Through the pain, do not send wrong signals about National Service

An SAF guard of honour waiting to receive the body of Corporal First Class (National Service) Aloysius, Pang arrived in Singapore on Jan 25. His death while on a training exercise in New Zealand prompted the SAF to call for a safety timeout.
An SAF guard of honour waiting to receive the body of Corporal First Class (National Service) Aloysius, Pang arrived in Singapore on Jan 25. His death while on a training exercise in New Zealand prompted the SAF to call for a safety timeout.PHOTO: MINDEF

After the grieving, the SAF has to pick itself up, lick its wounds and dust itself off, then take up its guns and keep moving forward on its way once more.

The spate of incidents involving casualties has left morale at Mindef and the Singapore Armed Forces at an unprecedented low. A review of safety procedures is necessary, but the wrong signal should not be sent, whether through public discourse or post-review measures, because Singaporeans and (people in) neighbouring countries alike are watching the repercussions of Aloysius Pang's unfortunate death during training in New Zealand.

In fact, the extreme comments on social media are to be expected.

But it would be missing the point when things get blown up to the extent of opposing national service (NS), policies and systems, and the Government.

In 2013, the Committee to Strengthen National Service commissioned the Lee Kuan Yew School of Public Policy to conduct an independent study to get a better idea of Singaporeans' views on NS.

The study showed that Singaporeans are basically very positive about NS, with as much as 98.4 per cent agreeing that NS was necessary for the defence of Singapore, and to ensure the country's development and prosperity.

The accuracy of the survey aside, Singaporeans' support for NS and the SAF is undeniable. And it was because of such strong public support that the two-year, full-time NS and 10-year in-camp training can continue to be implemented, despite high individual and economic costs.


The people's support is also why the Government allocates huge budgets to Mindef every year, giving it the confidence and means to purchase fighter planes that cost more than $100 million.

If people start to question now whether NS is necessary, if operationally ready NSmen should shoulder certain responsibilities, and whether the tempo and intensity of military training should be reduced, this could send the wrong message both domestically and abroad.

At a recent conference, Mr Bilahari Kausikan, former permanent secretary of the Ministry of Foreign Affairs, clearly pointed out that Singaporeans should not confuse NS policy" with "training safety". He said that realistic military training is vital as there will be no deterrence without it.

The greatest paradox of military training is, the more one trains with the mentality that war is only an "if", the "if" will eventually disappear and war will brazenly manifest itself. On the other hand, the more one takes training seriously, the "if" will be magnified, deterring wars from breaking out.

A real-life example would be the intrusion of Malaysian government vessels into Singapore territorial waters. Without a strong military force, what is there to back up our diplomatic negotiations?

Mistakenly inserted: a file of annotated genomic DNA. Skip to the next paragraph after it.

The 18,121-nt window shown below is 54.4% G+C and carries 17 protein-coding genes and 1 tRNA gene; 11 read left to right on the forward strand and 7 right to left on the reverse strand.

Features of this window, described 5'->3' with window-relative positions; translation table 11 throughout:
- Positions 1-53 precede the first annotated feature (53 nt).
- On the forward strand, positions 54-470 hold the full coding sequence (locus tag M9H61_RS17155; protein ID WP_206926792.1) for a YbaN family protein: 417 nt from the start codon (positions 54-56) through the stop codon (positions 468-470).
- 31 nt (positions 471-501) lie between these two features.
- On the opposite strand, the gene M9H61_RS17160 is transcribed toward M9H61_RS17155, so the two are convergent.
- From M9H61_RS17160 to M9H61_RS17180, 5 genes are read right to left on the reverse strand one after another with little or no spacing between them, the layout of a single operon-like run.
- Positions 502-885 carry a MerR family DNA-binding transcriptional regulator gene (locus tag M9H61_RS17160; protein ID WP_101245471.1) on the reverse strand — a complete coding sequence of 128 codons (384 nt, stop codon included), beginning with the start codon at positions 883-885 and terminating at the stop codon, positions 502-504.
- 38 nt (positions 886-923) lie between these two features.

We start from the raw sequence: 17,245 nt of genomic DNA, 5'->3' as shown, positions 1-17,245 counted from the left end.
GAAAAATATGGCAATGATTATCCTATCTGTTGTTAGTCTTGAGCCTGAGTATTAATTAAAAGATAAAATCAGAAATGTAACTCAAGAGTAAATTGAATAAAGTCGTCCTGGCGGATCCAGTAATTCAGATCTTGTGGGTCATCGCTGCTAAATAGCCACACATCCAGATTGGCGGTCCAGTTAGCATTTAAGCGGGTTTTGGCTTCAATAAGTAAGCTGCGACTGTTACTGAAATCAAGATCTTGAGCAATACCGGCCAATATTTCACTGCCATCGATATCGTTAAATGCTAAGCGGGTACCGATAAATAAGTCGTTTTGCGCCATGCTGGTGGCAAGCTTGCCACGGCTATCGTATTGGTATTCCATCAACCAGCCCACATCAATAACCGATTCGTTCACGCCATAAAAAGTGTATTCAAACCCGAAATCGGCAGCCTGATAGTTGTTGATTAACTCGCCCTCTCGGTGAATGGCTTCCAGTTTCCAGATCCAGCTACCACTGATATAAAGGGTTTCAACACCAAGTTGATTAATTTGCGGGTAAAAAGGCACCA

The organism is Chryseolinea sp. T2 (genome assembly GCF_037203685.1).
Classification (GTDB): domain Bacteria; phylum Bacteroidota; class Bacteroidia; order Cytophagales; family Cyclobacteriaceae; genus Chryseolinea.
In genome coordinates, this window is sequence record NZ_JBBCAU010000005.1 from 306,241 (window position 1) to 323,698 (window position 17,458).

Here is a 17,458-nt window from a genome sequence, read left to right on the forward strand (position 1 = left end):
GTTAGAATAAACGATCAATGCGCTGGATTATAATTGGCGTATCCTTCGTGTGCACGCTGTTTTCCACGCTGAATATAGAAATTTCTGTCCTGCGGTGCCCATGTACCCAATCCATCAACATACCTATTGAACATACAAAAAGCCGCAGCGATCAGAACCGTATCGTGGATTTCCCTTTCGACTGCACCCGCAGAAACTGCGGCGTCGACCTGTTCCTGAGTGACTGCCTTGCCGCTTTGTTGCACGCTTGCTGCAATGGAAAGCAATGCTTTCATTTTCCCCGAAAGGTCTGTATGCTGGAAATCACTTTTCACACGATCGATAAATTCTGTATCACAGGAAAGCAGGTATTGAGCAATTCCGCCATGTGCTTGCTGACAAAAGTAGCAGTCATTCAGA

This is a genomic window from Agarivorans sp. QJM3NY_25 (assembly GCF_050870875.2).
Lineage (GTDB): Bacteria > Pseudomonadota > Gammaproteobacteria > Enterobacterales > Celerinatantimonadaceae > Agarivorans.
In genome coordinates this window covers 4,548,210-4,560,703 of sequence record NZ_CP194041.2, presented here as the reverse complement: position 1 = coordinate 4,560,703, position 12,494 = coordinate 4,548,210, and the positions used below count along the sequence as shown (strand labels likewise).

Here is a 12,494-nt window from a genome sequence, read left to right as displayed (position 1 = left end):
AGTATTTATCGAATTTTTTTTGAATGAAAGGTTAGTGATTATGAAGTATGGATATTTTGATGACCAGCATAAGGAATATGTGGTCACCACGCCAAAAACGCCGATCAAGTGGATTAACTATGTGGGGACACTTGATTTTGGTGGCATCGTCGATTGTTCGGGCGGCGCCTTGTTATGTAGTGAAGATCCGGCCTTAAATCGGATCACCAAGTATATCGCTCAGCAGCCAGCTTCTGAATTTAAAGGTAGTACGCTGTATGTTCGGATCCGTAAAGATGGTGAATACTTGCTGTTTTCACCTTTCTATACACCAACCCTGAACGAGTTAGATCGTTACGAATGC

There were also other messages that were subtler, but can lead to unexpected results with different interpretations and extrapolations.

At the command call held on Thursday, the SAF further emphasised the need for commanders to be responsible for the safety of the soldiers, and that they adopt a "zero tolerance" attitude towards safety violations.

While this is a well-intentioned directive, it will be difficult to find the right balance during implementation.

The orders that cascade to every level, and the pressure of public opinion, will eventually fall on the shoulders of the supervising platoon or section commander.

Would this lead to the negative effect of finding fault at every turn?

An atmosphere where safety is of the utmost importance can easily breed the negative mindset of "the less you do, the fewer mistakes you make", and the "safest" way for national servicemen will then be to take the easy way out. This is not the outcome we hope to see.

In fact, the Singapore Army has a very comprehensive safety structure and hierarchy.

Other than the Army Safety Inspectorate, which reports directly to the Chief of Army, every combat unit has a Unit Safety Officer, who is a full-time regular soldier, and a Formation Safety Officer above him.

All exercises, outfield activities and physical training sessions must comply with training safety regulations. Even games must have training plans written down in black and white, with a risk assessment checklist. A safety officer will also be present to supervise safety matters during the activity.

There is a myriad of safety regulations in the army and it is not possible to list them all here. In fact, during training, many commanders often have to strike a balance between safety procedures and realistic training.

This time, the SAF called for a safety timeout after the incident, halting all strenuous activities such as military exercises and training, runs, foot drill, outfield training, the Individual Physical Proficiency Test and remedial training.

Aside from preventing accidents from happening again, the purpose of the timeout is, I believe, to send the signal to Singaporeans that the SAF is serious about conducting a review, and also convey the severity of the matter to servicemen of all ranks.

However, if the message is not communicated properly, and ends up diluting the SAF's typically-strict requirements towards training, the delicate balance between safety and military training standards will tilt the other way.

  • Ting Kheng Siong is Lianhe Zaobao’s associate chief sub-editor.